Tennis continues to be the most practiced racket sport in our country, despite the boom experienced by squash and especially paddle tennis in recent years. A correct and healthy practice of tennis should not ignore a good warm-up and stretching before entering the court. For tennis to have a beneficial effect on the body, it must be combined with regular aerobic training.

In a tennis match, various skills and physical qualities come into play, such as coordination, agility, speed, power, strength and endurance, both muscular and cardiorespiratory. However, if tennis is approached as a means of improving health, it is this last quality that is the most important.

The recreational player, who goes to the court sporadically to play a weekly or fortnightly game with friends or office colleagues in order to have fun, should know that his hobby has little impact on his state of health if he does not combine this sport with others of an aerobic type, such as running or cycling.

As explained by Dr. José López Chicharro, a sports physiologist at the Nursing Department of the Complutense University of Madrid, in the XXII Exercise Physiology Course, held in Madrid, “from the point of view of health, the career is preferable to tennis. Only if the amateur tennis player follows an additional aerobic training will he benefit in healthy terms ”. The expert even doubts that playing one or two tennis matches a month has any positive effect on the body.

A basic physical training is recommended to properly perform this sport. Although in tennis, a modality in which periods of intense work are continuously combined with rest, it might seem that aerobic endurance does not play an essential role, good cardiovascular fitness is important. The body achieves a faster recovery during the continuous “stops” that occur in each game.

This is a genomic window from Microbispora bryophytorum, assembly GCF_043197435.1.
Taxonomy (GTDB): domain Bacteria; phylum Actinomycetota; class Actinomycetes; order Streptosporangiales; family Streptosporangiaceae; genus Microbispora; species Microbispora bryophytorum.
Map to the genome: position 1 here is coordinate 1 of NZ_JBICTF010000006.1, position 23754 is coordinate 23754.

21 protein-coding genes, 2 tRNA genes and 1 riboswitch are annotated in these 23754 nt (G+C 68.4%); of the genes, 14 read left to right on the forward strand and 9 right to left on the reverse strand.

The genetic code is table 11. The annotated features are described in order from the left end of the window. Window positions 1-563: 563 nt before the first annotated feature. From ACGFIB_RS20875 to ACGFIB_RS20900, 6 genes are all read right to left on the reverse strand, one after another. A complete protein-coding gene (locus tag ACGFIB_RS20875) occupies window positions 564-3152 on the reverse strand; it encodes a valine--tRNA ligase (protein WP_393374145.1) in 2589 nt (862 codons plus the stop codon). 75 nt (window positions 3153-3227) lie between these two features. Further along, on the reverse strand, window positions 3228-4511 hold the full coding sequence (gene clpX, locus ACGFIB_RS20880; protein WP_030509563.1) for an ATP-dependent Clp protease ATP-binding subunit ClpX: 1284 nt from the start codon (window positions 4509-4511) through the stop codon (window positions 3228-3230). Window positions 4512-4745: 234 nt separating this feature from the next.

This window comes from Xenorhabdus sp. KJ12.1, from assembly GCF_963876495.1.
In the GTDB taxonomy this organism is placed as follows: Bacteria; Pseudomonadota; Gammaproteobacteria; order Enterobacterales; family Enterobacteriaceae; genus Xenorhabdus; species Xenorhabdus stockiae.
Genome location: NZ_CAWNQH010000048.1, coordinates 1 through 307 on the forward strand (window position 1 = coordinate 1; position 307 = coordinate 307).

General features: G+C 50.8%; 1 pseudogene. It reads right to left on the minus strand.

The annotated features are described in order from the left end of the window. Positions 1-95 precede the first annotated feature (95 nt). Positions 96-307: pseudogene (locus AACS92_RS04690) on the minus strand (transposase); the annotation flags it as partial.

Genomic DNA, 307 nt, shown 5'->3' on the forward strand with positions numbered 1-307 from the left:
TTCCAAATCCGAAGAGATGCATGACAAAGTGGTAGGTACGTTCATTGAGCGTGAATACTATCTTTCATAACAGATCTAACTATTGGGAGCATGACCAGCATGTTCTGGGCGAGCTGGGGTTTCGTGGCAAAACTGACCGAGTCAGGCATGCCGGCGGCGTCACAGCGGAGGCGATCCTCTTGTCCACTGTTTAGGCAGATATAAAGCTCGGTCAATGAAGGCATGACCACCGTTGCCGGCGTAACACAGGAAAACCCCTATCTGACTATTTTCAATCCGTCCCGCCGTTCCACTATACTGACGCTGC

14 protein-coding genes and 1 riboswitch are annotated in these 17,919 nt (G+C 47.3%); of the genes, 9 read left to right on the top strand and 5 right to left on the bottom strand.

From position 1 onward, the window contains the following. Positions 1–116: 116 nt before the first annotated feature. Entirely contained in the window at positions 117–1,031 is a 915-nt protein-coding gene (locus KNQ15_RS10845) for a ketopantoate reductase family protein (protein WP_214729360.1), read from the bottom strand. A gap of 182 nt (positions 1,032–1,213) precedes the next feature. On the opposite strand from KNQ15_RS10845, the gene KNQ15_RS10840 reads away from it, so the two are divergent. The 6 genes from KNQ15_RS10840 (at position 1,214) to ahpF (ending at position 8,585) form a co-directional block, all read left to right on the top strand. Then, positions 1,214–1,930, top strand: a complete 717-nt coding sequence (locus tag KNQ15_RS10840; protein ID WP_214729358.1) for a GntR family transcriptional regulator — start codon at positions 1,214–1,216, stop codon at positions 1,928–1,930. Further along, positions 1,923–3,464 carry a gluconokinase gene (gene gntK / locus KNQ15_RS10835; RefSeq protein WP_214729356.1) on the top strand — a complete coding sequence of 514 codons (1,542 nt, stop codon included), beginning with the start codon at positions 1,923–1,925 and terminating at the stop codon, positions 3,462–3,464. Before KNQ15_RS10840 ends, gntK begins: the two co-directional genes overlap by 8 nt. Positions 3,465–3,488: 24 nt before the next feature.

Fitness Tips For Playing Tennis

Warm Up

Warm-up for five to ten minutes before the game. Warming up can be as simple as running around the track. For when you start to perspire. Stretch the different muscle groups that you are going to mobilize.

Drink lots of Water

Drink plenty of fluids before, during, and after playing to avoid cramps and numbness.

Avoid play Tennis on hard surfaces

Avoid playing on very hard surfaces, such as concrete, asphalt or synthetics. To prevent injuries to the lower back, if you have no choice but to practice this sport on these types of tracks, make sure that the shoes have a good camera in the heel to absorb the blow.

Wear Anklet Socks

Sneakers need good support to prevent ankle injuries. If you have weak ankles, you can use two socks or an anklet and socks.

Use sprinkling talcum powder

To avoid blisters on your hands, dry the mango by sprinkling talcum powder or sawdust.

Health Fitness Precautions While Playing Tennis

  1. When serving or smashing, don’t arch your back unnecessarily. The correct position is to bend the knees and raise the ankles. In this way, the bodyweight is practically balanced.
  2. Remember that sudden stops and starts can cause moderate twisting.
  3. Avoid landing on the back of the foot. It can cause injury to the Achilles tendon.
  4. Overtraining can cause plantar fasciitis. Rest is the best remedy, but it is also possible to alleviate symptoms using arch and ankle supports.
  5. A first aid kit in your backpack is important, as is knowing how to use it. It should contain gauze, bandages, and antiseptics.
  6. A common injury among tennis lovers is a tennis elbow. Here are some tips to avoid it

Fitness Tips To Considered For Playing Tennis

  • Warm-up and gradually stretch your wrist
  • Start setbacks from the shoulder. Don’t put your thumb behind the
    handle of the racket to get more backhand support.
  • Bend your arm on front strikes. This makes it easier for the biceps and back to doing the pulling, rather than the elbow.
  • When serving, bend your arm. If you keep it straight, with a very stiff wrist the blow is transferred with all its force from the wrist to the elbow.
  • Finally, it is advisable to correct technical gestures to reduce the excess load on the forearm due to poor execution. The most experienced coaches frequently insist that to prevent tennis elbow, special attention must be paid to the correct execution of the backhand.